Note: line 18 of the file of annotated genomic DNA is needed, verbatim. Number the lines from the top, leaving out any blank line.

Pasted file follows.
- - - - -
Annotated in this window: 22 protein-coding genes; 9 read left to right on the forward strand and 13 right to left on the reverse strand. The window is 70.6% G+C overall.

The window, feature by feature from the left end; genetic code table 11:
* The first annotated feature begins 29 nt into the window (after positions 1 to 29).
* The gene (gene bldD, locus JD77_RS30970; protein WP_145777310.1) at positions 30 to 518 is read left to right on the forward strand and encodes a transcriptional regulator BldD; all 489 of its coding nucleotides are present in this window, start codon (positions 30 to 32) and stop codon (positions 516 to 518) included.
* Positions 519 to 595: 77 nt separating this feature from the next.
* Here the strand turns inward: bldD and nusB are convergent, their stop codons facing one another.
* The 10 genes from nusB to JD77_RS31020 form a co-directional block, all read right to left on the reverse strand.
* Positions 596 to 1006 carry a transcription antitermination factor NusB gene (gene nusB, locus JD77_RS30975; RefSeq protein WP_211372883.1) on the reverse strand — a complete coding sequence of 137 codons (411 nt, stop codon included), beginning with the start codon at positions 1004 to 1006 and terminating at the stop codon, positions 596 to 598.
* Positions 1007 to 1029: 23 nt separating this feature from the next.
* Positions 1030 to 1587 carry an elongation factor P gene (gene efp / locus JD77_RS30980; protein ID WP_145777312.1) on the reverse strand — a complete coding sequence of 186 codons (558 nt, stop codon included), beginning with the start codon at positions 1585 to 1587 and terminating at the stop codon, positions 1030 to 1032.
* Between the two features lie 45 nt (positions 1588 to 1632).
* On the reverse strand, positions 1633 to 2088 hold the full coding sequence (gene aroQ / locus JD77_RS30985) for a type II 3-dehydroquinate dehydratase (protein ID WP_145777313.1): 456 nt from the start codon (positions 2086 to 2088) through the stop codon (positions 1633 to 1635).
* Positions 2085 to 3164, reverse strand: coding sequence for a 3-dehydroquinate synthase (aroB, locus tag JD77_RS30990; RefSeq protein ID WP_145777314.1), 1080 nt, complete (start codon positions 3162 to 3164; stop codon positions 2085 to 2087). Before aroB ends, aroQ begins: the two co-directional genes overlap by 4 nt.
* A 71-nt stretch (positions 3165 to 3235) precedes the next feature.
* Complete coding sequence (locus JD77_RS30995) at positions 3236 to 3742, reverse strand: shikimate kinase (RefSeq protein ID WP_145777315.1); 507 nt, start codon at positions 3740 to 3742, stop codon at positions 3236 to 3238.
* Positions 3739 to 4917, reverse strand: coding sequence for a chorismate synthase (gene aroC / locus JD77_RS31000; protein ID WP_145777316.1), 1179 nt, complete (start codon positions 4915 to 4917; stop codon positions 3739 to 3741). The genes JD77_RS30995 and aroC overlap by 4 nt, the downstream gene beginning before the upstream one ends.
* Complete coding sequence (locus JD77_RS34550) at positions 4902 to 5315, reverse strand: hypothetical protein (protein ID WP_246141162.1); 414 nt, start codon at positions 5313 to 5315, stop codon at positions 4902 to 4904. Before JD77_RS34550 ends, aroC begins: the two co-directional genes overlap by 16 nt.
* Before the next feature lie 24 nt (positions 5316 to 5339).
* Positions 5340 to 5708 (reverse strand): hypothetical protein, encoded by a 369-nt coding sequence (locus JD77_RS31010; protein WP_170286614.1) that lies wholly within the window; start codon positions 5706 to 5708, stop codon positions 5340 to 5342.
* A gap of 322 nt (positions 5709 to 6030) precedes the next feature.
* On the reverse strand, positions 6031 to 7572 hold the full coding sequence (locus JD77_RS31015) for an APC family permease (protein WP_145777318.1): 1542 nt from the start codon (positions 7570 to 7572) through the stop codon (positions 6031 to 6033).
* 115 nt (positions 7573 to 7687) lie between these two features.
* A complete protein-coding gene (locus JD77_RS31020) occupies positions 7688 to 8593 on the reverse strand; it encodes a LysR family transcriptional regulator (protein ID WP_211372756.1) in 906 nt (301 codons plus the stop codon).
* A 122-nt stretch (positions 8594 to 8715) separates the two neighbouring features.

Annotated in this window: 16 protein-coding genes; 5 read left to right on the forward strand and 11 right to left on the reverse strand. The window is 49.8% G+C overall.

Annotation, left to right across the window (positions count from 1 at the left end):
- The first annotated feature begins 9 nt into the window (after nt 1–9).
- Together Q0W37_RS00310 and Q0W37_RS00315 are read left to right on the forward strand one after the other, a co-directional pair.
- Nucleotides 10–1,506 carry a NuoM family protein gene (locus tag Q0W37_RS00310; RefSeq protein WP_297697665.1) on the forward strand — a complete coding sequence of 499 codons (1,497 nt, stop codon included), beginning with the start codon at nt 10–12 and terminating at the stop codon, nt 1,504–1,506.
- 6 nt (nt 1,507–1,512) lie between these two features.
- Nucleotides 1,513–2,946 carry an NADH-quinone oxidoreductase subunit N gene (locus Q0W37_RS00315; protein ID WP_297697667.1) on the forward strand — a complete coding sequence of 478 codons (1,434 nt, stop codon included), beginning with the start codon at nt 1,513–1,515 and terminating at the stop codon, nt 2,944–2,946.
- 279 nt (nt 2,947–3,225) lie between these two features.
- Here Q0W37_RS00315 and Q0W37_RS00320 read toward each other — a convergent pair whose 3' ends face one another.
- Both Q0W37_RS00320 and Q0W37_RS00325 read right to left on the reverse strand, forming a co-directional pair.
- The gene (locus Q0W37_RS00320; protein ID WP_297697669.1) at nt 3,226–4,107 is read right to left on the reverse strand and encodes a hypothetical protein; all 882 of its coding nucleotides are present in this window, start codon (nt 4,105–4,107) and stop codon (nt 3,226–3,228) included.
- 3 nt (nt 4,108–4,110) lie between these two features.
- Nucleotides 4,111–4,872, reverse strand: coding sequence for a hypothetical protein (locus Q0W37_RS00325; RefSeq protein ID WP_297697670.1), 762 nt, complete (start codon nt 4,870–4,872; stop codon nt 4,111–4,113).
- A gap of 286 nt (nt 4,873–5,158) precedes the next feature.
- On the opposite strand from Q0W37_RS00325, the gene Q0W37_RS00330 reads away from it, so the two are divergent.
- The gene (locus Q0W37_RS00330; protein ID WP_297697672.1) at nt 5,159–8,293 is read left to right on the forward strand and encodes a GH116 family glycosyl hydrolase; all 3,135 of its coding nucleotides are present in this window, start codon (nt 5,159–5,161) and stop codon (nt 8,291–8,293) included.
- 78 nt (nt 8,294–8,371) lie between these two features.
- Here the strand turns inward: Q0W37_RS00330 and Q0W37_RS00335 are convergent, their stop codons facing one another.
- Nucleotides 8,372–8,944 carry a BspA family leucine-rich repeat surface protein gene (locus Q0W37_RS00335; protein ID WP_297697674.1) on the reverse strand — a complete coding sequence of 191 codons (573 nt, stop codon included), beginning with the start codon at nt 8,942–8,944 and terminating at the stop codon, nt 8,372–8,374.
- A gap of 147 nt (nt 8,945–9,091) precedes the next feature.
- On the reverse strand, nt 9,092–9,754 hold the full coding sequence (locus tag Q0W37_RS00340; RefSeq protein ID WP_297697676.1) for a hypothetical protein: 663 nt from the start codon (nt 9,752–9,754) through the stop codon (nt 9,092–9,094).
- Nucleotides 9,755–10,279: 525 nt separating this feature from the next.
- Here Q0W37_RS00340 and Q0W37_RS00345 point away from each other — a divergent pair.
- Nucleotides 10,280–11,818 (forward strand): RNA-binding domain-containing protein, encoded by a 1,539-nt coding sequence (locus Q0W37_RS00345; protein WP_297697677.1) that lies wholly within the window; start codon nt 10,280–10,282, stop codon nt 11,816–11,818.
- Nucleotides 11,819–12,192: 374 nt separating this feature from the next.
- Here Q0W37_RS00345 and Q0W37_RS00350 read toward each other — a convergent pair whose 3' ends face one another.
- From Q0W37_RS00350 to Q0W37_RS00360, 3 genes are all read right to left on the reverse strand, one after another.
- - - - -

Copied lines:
* Before the next feature lie 24 nt (positions 5316 to 5339).